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Article > Editor’s Note

A Parts Pro Should Think Like A Beatle


9/6/2012
By Mark Phillips

 
Mark Phillips
I’m on the 100-step plan toward becoming a Beatle. No, I’m not going to get a mop-top haircut and learn guitar (actually, I play drums), but I’ve been reading a great business book. It’s called “Come Together: The Business Wisdom of the Beatles,” by authors Richard Courtney and George Cassidy.

In 100 short chapters, “Come Together” illustrates how to start or run a successful business by using examples of what the Beatles did. It doesn’t literally say, “If you want to start a smoothie shop, do this.” But you can glean from the lessons the Beatles offer how any business could be successful.

Throw out the notion that the Beatles were some overnight success (they weren’t) or that the band’s success was based purely on talent. The members of the Beatles knew what they didn’t know and found people who could do things better than them. For example, John Lennon knew he wasn’t nearly as good a musician as Paul McCartney and McCartney could actually tune a guitar.

Co-author George Cassidy says Lennon was actually unsure whether he wanted to hire McCartney because he felt McCartney was too good and would outshine him. Cassidy says Lennon stepped out of his comfort zone and realized hiring McCartney would be better for the overall organization and that McCartney would shine, thereby allowing the whole band to shine.

A big lesson of the book is to fire yourself and hire a good manager. The Beatles were actually poor managers of themselves and needed to hire a good one. Before manager Brian Epstein came along, The Beatles had incurred debts at music stores to buy their equipment. And they weren’t very good at finance. After Epstein was hired, he paid off the debts with money from made from shows, put the band on an allowance and began truly managing their finances. He kept overhead low. He bought them clothes and laid out a roadmap, including where they’d been on tours and where they were going. This allowed the members to do what they were truly good at: making music.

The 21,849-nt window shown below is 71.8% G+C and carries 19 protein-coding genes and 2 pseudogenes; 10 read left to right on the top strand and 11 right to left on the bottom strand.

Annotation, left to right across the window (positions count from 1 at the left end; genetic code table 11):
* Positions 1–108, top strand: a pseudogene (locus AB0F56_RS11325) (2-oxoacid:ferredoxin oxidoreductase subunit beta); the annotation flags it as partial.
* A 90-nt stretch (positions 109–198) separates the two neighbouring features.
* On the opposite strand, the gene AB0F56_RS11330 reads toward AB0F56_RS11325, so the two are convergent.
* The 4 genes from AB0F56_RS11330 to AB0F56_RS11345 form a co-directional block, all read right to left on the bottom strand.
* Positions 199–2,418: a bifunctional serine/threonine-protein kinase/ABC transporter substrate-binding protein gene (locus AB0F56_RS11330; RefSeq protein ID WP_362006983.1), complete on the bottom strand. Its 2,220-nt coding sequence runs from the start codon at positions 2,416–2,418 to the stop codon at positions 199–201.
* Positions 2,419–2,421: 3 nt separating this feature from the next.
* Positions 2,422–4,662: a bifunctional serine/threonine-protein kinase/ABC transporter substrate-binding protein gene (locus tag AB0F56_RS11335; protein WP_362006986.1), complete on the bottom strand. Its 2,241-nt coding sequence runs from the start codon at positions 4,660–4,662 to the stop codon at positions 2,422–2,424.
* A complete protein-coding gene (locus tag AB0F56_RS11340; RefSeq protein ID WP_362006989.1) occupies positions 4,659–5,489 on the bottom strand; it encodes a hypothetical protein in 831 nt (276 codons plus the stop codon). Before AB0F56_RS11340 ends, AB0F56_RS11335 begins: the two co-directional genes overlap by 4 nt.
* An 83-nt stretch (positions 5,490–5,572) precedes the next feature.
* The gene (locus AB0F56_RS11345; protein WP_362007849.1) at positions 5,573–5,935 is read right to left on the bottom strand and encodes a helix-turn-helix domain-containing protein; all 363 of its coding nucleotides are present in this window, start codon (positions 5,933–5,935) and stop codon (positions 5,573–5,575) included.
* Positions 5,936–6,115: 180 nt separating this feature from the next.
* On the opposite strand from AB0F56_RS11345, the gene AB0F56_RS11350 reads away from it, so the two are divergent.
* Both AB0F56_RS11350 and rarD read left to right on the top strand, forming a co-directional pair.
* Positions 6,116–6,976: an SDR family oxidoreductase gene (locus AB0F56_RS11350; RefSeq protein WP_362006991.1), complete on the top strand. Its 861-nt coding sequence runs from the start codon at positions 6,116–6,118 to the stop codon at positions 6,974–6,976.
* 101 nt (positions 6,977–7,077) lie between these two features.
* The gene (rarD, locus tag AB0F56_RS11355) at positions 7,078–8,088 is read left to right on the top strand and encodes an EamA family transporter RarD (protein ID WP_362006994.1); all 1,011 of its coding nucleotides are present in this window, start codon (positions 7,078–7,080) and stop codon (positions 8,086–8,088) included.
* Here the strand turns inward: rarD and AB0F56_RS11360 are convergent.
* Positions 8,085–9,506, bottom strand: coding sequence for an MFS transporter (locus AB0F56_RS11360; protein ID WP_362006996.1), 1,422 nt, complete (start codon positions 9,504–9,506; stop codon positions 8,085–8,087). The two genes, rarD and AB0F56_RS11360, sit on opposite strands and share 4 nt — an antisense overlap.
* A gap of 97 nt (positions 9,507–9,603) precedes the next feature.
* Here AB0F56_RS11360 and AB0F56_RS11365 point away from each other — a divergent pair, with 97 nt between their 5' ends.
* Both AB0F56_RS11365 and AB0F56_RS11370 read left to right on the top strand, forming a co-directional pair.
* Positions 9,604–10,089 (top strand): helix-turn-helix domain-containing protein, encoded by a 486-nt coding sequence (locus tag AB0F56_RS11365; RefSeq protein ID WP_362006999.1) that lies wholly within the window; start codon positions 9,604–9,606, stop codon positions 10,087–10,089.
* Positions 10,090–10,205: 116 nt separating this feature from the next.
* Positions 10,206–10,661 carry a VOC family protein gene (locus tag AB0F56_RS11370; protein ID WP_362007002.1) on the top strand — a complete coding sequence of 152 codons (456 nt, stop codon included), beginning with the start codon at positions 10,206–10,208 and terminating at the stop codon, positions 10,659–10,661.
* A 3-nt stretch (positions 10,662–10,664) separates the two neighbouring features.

The band kept improving their product as time went on. Before hitting it big, when they made a record that was rejected by a record company, they didn’t keep sending the same one. They made a new, better record and sent that. Before too long, they were signed to a major label.

The Beatles’ work ethic was unparalleled. As co-author Richard Courtney notes in an interview, in 1964 alone, the band made two feature films, wrote and recorded three albums and toured the world, twice. Though it was hard work, they did it eagerly because they were passionate about what they did. A lesson gleaned from the book is that unless you have passion for what you do, forget it. You’ll never get through all the trials and tribulations that will come along in any business.












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